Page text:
Australian deputy prime minister Barnaby Joyce has stepped down, after a formal complaint of sexual harrassment was laid.
Asked if there was a "sense of relief" that the issue was over, Mr Turnbull said the matters were very personal for Mr Joyce and he had to deal with some personal issues and a complaint that had been made about him. "I never tried to be anything else".
Speaking in Washington while on an official USA visit, Mr Turnbull declined the opportunity to throw his support behind his coalition partner, insisting the decision was a matter for the Nationals. The Australian news media was reluctant to report on the relationship with the woman, Vikki Campion, until it was discovered that the couple were living rent-free in an apartment donated by a supporter.
Mr Joyce described his work proudly as that of a "circuit-breaker".
Mr Joyce famously threatened to have the fugitive pooches put down.
"I have asked that be referred to the police", Joyce told reporters Friday.
"All that's going to do is basically pull the scab off for everybody to have a look at", Joyce had told reporters.
Speaking in Washington DC, Mr Turnbull declined to publicly back Mr Joyce, saying "leadership of the National party is a matter for the National party".
Joyce had spent the past week on "holiday" in Armidale, though he made a number of media appearances, including a candid interview with his partner and former media advisor, Vikki Campion.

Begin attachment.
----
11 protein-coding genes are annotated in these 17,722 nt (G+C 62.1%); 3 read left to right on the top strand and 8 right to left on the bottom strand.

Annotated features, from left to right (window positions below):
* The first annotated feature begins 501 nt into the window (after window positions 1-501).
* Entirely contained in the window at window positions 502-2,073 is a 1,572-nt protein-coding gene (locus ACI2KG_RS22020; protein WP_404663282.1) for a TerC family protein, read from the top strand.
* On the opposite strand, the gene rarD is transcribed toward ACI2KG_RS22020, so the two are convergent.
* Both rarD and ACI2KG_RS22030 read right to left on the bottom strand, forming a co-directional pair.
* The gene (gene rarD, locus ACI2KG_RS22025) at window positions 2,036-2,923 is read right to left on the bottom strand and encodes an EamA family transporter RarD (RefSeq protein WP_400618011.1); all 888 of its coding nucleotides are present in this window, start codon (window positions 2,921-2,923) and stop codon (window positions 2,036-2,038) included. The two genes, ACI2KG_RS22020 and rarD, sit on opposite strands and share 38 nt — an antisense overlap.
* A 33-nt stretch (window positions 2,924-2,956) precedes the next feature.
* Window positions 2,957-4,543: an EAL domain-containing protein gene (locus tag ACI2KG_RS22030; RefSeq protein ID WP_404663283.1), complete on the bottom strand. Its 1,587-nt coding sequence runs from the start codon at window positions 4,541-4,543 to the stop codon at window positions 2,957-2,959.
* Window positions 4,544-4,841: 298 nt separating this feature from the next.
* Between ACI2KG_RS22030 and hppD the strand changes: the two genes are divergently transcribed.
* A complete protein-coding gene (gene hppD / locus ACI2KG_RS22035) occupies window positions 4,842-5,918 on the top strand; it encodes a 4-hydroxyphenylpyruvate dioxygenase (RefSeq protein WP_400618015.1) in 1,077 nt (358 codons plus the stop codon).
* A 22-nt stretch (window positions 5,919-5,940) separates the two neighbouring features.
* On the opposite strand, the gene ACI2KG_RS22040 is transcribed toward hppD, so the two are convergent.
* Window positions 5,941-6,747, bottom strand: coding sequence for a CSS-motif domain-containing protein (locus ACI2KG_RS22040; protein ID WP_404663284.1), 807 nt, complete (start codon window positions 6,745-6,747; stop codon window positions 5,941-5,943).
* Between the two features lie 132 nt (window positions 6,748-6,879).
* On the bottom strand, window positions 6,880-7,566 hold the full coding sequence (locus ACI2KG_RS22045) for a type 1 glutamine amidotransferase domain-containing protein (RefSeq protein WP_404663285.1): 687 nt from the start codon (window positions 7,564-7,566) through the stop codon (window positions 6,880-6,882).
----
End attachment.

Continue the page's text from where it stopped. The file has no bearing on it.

Malcolm Turnbull says he's looking forward to working with the new leader of the Nationals. Natalie Joyce, his estranged wife, who responded earlier this month that she felt "deceived and hurt" when she saw a picture of a pregnant Campion.
As a sexual harassment allegation surfaced, and questions were raised over property Mr Joyce bought along the new inland rail line, but failed to declare, he faced dwindling support from his party.
A spokesman for the Deputy Prime Minister said "allegations of wrongdoing should be immediately referred to police so that the veracity of any claim could be properly tested".
Barnaby Joyce has finally caved under pressure and sensationally stepped down as leader of the Nationals and as Deputy Prime Minister.
In response to the scandal, the prime minister announced a ban on government ministers having sex with their employees and later called Joyce's actions a "shocking error of judgement". The affair has also spurred a debate about what parts of a parliamentarian's life are private and should be off-limits to media reporting.
He said he didn't want the job himself but someone other than him should lead. WA leader Mia Davies said Joyce's leadership was no longer tenable.
The move to the backbench means he will give up the portfolios of Infrastructure and Transport and his salary will drop from $416,000 to about $200,000 a year.